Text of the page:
The problem with the current market/corporation environment is that the regulatory and legal environment support large organizations in such a way that they get bigger, and ownership more narrow. This is not theoretical but simply the fact of the current long term trends Wealth is more narrowly held, poverty more widely spread, and cost of living hurting where it counts commute times, rents, food. The increasing incomes of the wealthy – from the one in ten upwards, hides these increasing costs. The artificial personhood of the of the corporation has benefits real people do nt. The result is that aligning careers and wealth with them pays off.
The owners of capital and mangers and supporting professionals of the current state of the nation want continuity and are prepared, as always, to compromise, maintaining control and the benefits of ownership. But the threat that makes for compromise is always violence.
If the rules don’t change and current trends continue the social fabric, now stretched, will rip. It is not obvious what changes are necessary but it is clear that focusing the criticism on markets – as Buffett as well as progressives do – rather than on the legal structures used by capital evades the issue. Conservatives talk about the free market systems which also keeps the focus away from capital and how it is organized. The conservative language stresses freedom rather than control and profits. In fact the only lack of freedom in markets is the result of corporate activity to control and regulate market access or offerings.
Corporations would in fact like price controls, and much corporate activity, through advertizing and quasi-monopolization – is aimed at controlling prices. Markets controls of ay kind would be administered by a government that is friendly to corporations and would probably use corporate veterans as key managers of any form of market “reform”.
But it isn’t market reform we need, but reform of corporate structuring in the economy. Corporations are given rights way beyond private property, and these woven together with mass media make life difficult for small producers, and local or regionally based companies.
One place to start is corporate charters. Corporations are not private property, but creatures of state chartering. The use of charters to impose some conditions, such as environmental damage control and lower executive salaries, would be a beginning of shifting the trends so that instead of increased productivity of society leading to concentrated wealth, it would lead to dispersement and increased overall quality of life and security for an increasing number of people.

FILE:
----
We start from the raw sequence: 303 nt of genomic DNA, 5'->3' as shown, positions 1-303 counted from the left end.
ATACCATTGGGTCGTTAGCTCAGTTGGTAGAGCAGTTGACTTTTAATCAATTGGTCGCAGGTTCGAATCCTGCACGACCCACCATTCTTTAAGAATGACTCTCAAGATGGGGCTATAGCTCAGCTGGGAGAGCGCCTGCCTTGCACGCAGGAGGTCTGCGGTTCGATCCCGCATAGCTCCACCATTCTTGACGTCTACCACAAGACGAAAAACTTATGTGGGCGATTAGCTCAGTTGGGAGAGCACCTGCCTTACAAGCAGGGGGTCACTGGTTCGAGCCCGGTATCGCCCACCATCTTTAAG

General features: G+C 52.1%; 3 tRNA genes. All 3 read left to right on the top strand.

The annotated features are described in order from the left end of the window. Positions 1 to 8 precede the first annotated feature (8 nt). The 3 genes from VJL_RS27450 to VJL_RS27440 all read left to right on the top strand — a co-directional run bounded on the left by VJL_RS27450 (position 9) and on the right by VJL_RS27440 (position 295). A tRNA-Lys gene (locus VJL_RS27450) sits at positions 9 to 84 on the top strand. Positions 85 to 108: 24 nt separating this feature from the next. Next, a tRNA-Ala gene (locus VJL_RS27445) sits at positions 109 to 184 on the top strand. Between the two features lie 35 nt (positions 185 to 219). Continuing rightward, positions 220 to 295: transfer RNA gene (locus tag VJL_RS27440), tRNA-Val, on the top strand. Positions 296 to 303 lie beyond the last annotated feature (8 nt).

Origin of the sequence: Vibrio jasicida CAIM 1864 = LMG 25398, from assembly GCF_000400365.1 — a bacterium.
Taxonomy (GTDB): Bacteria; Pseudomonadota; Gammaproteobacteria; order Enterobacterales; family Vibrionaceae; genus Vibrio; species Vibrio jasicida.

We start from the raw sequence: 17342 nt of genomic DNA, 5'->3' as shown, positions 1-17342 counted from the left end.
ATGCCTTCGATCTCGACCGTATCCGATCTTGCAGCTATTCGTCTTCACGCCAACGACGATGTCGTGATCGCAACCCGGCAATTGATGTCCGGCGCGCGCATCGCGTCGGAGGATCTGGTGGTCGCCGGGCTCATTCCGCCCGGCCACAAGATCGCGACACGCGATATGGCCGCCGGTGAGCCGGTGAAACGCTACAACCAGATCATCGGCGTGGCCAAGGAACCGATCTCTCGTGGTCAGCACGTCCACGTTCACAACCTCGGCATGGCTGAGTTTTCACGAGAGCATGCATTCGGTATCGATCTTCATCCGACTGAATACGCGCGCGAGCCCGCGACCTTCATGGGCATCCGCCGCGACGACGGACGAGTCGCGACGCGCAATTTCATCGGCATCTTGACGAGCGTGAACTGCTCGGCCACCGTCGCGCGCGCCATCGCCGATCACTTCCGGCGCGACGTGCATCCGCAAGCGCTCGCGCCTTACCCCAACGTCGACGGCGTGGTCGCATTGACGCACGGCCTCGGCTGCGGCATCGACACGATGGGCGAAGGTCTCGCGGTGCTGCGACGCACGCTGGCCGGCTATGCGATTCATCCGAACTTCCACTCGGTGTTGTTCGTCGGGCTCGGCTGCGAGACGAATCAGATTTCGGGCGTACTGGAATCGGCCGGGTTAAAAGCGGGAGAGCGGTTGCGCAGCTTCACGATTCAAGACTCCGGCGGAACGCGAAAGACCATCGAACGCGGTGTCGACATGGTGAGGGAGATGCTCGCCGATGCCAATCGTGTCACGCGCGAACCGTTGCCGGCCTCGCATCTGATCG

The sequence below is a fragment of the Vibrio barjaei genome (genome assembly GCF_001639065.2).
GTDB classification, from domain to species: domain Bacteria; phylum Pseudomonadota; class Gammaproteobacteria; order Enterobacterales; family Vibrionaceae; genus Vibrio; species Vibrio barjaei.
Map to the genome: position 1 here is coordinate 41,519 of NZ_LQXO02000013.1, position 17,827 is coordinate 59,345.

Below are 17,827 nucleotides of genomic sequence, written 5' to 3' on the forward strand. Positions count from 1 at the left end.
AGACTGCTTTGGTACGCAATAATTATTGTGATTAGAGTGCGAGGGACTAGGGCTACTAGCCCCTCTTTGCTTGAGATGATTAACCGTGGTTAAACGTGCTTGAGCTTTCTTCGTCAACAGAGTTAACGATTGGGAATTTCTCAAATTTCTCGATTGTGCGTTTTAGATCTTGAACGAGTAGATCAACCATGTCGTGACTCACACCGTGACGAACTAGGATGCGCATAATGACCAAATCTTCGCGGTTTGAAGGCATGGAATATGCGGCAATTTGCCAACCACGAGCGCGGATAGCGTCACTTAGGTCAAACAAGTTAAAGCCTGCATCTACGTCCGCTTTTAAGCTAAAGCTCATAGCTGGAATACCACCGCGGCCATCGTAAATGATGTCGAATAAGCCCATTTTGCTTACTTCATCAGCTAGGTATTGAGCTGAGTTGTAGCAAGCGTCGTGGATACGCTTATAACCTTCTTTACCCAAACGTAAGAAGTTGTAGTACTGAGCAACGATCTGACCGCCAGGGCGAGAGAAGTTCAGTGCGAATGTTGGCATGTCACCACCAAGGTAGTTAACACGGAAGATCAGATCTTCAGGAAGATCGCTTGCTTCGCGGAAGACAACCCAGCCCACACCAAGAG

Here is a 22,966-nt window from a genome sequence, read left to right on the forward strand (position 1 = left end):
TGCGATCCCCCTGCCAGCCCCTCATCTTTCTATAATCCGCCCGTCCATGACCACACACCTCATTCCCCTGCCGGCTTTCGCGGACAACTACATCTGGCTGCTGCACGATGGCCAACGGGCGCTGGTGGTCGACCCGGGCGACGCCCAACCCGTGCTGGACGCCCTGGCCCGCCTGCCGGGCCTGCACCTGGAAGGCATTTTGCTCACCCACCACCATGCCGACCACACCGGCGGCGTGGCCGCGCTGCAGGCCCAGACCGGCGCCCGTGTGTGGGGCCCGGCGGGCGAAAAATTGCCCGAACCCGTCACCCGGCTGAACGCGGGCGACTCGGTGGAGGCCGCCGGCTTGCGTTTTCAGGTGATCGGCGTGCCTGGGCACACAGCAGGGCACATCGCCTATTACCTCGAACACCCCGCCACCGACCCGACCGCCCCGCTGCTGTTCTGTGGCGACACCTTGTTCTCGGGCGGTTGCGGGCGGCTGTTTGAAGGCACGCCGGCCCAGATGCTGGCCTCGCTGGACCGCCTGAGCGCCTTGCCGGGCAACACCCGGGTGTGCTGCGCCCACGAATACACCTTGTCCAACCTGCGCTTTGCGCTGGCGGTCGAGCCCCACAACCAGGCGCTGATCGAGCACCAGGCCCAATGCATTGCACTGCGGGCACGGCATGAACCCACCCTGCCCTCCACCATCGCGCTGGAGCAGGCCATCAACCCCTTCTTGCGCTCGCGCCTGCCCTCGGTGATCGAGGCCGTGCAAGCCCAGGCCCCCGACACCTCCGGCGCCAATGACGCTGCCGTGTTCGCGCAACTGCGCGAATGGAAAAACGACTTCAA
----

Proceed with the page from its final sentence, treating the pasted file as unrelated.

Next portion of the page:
Buffett is almost correct, but misses that the reason the market systems doesn’t work for the poor is because we have a corporate controlled market system. The problem is the corporations as currently managed and regulated that causes the trends, not the market. Farmers in poor countries are not allowed to sell produce in the united states, subsidized US farm products compete against local farm goods in other countries. Capital can organize “as a right” but labor cannot.
July 20, 2006 § Leave a comment
The Iraq ituation overlaid with, let’s call it Palestine, point to one of the three major failures of Bush.
1. The economy
2. The constitution
3. Real security
He fails to even make an attempt at identifying with the country. It is him and his friends. And the business community supports him because while business is doing poorly, execs are doing fantastically.
July 5, 2006 § Leave a comment
July 4, 2006 § Leave a comment
We have two major problems with elections.
First, the increased use of technology allows for tampering. We can get ATMs right, but not voting. Of course the company that owns the ATMs want them to be correct, but the companies that own/sold/maintain the voting machines are suspect, because their motives are different from the ATM owners.
The second problem is that polling and good guessing move candidates towards each other, and make 50-50 split elections more likely, denying the possibility of a real majority emerging.
Thus we have a crisis that will eat like acid into the realm of politics and the meaning of democracy.
Perhaps a new approach, actually based on poling (much more sophisticated?) and focus groups might deepen rather than pervert the basic meaning of democracy.
Democracy is in danger through press manipulation (the NYT and its failure to investigate the reality just before the Iraq invasion), and we are close to the reality that one dollar=one vote.